Oct. 15, 2021 (Washington, DC): Mimi Striplin, owner of The Tiny Tassel in Charleston, was recognized by the Connected Commerce Council (3C) as a Congressional Champion for her advocacy on Capitol Hill. Mimi met with the offices of U.S. Sens. Lindsey Graham and Tim Scott to discuss how proposed laws to regulate digital platforms like Google and Facebook could hurt South Carolina small businesses.
Digital platforms offer free and low-cost tools that help small businesses find customers, sell their products, and grow. Those same tools became a “digital safety net” during the pandemic when storefronts shuttered and e-commerce, online advertising and remote communications became even more important. As Congress considers several bills that would fundamentally change the way large technology companies operate, or even break up “Big Tech,” small business owners worry that this will hurt their bottom lines as online advertising, marketing, communications and other services become more expensive and less effective.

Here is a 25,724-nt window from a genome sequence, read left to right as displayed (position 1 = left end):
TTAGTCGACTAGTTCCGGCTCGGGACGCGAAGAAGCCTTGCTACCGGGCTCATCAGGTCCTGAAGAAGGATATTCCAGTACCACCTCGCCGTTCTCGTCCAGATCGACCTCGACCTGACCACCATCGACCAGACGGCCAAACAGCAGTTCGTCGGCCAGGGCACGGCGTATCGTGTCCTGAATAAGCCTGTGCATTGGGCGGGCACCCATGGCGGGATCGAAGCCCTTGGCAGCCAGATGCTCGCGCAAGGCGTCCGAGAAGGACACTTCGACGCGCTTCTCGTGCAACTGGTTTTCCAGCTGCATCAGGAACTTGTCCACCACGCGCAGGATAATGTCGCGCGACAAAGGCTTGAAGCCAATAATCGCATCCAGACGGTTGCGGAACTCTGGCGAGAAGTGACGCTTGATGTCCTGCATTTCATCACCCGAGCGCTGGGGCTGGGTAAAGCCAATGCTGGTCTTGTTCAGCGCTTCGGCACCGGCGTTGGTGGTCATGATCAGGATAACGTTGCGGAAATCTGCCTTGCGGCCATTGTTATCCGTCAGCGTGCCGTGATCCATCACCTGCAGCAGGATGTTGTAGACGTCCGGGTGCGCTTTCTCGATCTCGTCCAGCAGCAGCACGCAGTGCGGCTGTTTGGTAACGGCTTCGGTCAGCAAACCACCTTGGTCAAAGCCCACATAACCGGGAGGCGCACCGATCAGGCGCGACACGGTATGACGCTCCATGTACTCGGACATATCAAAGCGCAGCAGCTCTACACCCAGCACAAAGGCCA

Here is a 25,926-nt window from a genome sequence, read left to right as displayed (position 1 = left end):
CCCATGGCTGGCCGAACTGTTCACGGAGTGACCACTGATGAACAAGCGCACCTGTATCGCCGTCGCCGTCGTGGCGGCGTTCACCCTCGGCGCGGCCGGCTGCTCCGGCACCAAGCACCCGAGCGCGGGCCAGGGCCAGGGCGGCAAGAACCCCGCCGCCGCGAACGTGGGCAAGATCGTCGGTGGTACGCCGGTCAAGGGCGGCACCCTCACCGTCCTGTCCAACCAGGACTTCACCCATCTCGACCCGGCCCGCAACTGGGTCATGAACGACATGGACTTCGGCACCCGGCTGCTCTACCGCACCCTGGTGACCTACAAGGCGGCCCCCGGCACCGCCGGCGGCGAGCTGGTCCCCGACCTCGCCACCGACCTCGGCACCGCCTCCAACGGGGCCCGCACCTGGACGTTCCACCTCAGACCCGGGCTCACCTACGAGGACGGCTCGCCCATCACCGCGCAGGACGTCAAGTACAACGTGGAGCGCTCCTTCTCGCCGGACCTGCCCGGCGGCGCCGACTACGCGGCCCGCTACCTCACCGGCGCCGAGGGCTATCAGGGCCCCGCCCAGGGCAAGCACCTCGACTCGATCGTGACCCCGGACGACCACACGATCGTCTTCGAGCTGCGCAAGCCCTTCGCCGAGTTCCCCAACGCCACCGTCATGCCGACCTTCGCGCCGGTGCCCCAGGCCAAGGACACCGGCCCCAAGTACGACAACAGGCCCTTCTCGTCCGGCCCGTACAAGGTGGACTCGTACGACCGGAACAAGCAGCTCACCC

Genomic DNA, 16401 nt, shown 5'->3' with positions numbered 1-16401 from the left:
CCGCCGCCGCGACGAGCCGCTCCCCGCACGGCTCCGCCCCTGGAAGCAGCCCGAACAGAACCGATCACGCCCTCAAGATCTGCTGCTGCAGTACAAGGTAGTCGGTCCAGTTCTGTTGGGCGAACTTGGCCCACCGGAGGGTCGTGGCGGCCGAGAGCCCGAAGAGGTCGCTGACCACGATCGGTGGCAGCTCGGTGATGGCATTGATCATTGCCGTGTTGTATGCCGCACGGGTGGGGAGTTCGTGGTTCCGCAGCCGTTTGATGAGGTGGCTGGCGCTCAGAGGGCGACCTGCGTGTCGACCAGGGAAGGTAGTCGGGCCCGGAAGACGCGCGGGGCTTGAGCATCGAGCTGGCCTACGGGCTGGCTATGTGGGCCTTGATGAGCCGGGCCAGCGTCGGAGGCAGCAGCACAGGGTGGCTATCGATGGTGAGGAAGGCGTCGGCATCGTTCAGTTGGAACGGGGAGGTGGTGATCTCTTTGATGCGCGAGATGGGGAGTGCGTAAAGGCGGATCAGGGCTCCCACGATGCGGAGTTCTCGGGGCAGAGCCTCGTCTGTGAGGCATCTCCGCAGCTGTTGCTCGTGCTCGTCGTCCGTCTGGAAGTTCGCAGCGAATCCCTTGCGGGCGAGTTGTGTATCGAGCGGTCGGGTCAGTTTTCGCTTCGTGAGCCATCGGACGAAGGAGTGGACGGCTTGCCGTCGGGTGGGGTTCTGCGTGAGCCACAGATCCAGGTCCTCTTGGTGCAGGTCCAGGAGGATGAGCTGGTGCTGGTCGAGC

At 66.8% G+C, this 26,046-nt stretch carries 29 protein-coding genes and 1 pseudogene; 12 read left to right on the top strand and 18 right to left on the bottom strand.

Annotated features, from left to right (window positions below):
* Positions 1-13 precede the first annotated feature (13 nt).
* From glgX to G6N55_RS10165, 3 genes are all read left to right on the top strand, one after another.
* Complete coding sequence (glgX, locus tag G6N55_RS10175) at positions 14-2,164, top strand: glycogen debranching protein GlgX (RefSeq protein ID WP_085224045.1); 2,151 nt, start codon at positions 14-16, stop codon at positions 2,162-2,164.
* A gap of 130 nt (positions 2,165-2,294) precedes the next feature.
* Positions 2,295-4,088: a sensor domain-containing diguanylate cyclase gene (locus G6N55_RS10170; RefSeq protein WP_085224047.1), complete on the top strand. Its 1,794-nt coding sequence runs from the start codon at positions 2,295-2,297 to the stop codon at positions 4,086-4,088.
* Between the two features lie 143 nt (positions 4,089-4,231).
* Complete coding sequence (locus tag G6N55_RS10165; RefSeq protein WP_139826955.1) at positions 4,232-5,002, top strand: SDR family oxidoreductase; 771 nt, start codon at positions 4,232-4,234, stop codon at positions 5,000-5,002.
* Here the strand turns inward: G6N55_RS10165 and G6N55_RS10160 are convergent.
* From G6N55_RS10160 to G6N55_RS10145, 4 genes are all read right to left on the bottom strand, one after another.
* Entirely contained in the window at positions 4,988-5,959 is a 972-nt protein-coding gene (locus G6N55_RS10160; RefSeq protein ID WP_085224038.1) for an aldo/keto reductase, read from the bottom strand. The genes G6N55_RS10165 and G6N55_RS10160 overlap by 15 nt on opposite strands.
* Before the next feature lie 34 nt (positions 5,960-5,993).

“It was an honor to participate in these meetings and discuss how important digital tools are to my business. It is my hope that through more awareness and with the help of Congress, small Black and brown-owned businesses like mine can continue to thrive and fully utilize the benefits of digitization. It’s one of the ways our businesses can keep growing,” said Striplin.
Mimi was joined by 15 other 3C Congressional Champions, who met with more than 11 Members of Congress and staff this week to ensure that small businesses are heard by Congress.
“We are 18 months into a global pandemic that has sent shockwaves through the economy and especially through small businesses. Mimi is doing a great service by reminding Congress that small businesses are the backbone of our economy and every issue, even technology issues, are small business issues,” added 3C Executive Director Rob Retzlaff.